India could seal a free trade agreement with the 28-nation European Union soon, Prime Minister Manmohan Singh said Friday, despite the differences harboured by both sides on crucial issues.
"I hope industry is thinking seriously of how to become more competitive. It is because we are confident that it can that we have entered into Comprehensive Economic Partnership Agreement with the ASEAN countries as well as the Republic of Korea. We are hoping to conclude a similar agreement with the European Union soon," said the prime minister, addressing captains of industry at the Assocham annual general meeting here.
Launched in 2007, negotiations for the proposed India-EU Broadbased Trade and Investment Agreement (BTIA) have been hobbled by serious differences on issues like higher FDI cap, taxes and market access. Consequently, a scheduled meeting between Commerce and Industry minister Anand Sharma and EU Trade Commissioner Karel de Gucht, which was to take place in June to close the talks, has not yet taken place.
The EU wants India to open up its banking and insurance sectors and raise the FDI cap to 49 per cent in insurance. India has said it is unable to do so without an approval from Parliament. It is also demanding significant duty cuts in automobiles, tax reduction in wines and spirits, and dairy products and a strong intellectual property regime (IPR).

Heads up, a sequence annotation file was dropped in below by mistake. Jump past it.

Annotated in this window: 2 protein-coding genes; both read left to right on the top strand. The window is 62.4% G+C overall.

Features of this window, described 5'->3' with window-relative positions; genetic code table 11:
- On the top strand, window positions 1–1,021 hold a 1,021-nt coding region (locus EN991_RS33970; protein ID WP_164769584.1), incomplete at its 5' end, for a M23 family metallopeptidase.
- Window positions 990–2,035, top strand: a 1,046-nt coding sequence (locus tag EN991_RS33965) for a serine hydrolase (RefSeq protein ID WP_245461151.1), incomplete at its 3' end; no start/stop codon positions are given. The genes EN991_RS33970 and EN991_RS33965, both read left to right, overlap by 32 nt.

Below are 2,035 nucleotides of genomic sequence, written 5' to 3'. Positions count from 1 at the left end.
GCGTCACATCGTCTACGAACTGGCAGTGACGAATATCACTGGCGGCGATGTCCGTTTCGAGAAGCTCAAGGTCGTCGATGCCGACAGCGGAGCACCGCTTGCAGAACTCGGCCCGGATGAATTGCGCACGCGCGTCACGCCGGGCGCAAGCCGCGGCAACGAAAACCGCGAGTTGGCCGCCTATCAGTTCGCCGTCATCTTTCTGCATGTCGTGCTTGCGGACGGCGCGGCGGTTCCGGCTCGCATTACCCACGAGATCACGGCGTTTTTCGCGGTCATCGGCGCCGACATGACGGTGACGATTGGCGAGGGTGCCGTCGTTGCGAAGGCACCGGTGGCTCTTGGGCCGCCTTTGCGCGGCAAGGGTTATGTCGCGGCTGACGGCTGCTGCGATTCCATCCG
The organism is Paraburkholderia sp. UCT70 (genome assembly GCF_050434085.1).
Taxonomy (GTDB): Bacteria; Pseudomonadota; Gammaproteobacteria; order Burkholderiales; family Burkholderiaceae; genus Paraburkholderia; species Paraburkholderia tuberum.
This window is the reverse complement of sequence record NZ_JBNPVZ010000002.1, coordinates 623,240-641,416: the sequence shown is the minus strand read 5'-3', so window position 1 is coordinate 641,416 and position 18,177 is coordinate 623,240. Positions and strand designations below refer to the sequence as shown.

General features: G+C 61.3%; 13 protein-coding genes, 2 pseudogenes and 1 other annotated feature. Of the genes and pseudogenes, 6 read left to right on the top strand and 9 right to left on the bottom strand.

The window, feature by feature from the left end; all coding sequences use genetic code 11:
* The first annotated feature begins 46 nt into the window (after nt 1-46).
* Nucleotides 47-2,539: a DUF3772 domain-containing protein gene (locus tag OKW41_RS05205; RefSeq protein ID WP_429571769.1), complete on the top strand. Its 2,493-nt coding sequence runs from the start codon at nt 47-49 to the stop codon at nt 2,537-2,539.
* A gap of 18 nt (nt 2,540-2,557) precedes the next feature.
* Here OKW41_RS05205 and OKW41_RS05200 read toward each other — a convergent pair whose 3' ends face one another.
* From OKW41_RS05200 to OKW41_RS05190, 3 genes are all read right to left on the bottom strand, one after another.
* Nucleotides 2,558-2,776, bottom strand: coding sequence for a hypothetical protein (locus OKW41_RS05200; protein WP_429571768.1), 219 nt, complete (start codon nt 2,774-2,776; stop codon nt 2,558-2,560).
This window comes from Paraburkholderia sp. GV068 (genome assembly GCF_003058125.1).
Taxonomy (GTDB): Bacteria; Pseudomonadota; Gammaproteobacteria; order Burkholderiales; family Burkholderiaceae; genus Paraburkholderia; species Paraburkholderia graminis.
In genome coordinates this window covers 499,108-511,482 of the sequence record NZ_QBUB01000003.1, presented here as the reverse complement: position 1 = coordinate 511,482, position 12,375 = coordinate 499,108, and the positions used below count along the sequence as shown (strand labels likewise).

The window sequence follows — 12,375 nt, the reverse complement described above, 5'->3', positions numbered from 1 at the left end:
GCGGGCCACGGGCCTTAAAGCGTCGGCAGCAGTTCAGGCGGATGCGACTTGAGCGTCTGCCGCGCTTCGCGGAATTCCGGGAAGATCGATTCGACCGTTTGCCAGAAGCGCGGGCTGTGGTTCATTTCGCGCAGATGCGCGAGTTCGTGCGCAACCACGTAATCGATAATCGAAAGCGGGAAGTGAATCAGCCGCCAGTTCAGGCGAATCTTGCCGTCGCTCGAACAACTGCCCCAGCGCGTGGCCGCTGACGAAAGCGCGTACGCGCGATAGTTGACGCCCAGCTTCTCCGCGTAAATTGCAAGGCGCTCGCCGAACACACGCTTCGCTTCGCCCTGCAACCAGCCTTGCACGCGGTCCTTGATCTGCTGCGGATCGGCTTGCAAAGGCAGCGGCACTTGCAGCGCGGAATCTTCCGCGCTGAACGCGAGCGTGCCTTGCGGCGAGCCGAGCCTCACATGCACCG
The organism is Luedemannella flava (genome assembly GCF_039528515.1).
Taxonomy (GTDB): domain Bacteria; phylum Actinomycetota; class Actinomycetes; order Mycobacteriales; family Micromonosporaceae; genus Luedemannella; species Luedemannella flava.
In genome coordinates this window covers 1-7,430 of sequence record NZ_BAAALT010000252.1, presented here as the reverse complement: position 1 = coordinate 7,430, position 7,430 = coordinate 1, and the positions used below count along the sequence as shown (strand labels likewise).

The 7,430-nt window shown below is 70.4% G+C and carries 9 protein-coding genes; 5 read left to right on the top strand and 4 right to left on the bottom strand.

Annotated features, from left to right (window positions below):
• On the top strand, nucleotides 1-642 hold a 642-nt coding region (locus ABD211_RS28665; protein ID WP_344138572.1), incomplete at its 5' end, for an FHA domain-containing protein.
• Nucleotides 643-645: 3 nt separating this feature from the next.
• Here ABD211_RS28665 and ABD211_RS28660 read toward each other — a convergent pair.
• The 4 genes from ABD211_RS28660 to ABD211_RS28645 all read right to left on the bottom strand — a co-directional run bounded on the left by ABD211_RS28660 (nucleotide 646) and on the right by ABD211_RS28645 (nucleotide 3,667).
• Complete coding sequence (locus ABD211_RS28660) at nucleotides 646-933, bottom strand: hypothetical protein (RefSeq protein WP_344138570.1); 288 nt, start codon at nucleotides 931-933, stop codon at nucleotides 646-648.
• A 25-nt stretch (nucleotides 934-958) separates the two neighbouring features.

India, on the other hand, is asking the EU to accord the data secure nation status to it. Such a allowance is necessary for Indian IT companies seeking greater business opportunities.
India is among nations not considered data secure by the EU. The EU law mandates that European countries doing outsourcing business with countries that are not certified as data secure have to follow stringent contractual obligations which increases operating costs and affects competitiveness.
India is also wants liberalised visa norms for its professionals and market access in services and pharmaceuticals sector.
Once concluded, the proposed trade deal would cover more than 95 percent of tariff lines and encompass a market of over 1.7 billion people.
The upcoming monsoon session of the Parliament may hold the key to the trade deal. It is expected that during this session Parliament might take up the Insurance Laws (Amendment) Bill 2008 that seeks to raise foreign direct investment (FDI) cap from 26 to 49 percent.
Said the prime minister: "We need to push our exports... Looking ahead, the rupee depreciation will help Indian industry to compete effectively with other countries, both in export markets and against their imports in our markets."